In Burgos - the old capital of mediaeval Castilla and home of Spain's dubious national hero "El Cid" - during the festival of the San Lesmes (the city´s patron saint) over the weekend I was struck (as I have so often been in my travels around Spain) by the tremendous attraction that Catholicism exerts on a aesthetic level in this part of the world, despite sharing in the manifest intellectual bankruptcy of all religion and blind-faith based ideologies.
Even a cynic such as myself cannot help but be impressed by the visual grandeur of it all - a grandeur with which evangelical and fundamentalist Protestantism simply cannot hope to compete (although perhaps High Church Anglicanism comes a little closer to matching it). It would seem that the Roman Catholic Church understood better than its rivals the importance of offering something more tangible and concrete than the promise of heavenly salvation, which was why it was able to sink such deep and enduring roots in the soil of the Old Roman Empire. Like 19th century Social Democracy, Catholicism achieved hegemony not so much through evangelical fervour but rather through the slow permeation or co-option of every facet of mass, popular culture.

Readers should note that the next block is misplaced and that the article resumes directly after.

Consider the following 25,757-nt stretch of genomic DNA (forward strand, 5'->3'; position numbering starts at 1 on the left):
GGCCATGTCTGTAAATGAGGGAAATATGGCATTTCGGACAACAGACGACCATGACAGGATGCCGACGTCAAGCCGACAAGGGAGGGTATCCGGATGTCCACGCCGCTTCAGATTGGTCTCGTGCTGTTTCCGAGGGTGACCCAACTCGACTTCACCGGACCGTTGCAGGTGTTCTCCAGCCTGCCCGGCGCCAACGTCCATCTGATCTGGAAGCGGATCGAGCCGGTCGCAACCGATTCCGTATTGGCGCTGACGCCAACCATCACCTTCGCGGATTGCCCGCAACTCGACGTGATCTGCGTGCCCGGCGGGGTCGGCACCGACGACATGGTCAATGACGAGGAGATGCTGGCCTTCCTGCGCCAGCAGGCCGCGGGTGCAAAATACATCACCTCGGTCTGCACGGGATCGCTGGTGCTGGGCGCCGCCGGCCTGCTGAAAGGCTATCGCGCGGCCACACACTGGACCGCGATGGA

Possibly this is why evangelism (in both its religious and Leninist variants) has been unable to offer anything other than the most fleeting of challenges to the Old Religions - of Saint Peter and of Kautsky and Bernstein - despite the obvious deficiencies and internal contradictions of both. Perhaps the best option for the anti-capitalist left in its efforts to capture the imagination of the working class is also to cultivate, as another blogger has recently suggested, a sense of the irrational and marvelous - as opposed to the standard devices of logic and reason.
Perhaps, like Unamuno's San Manuel Bueno, we should accept that at the end of the day what matters not so much what people believe but rather the objective function that belief fulfils?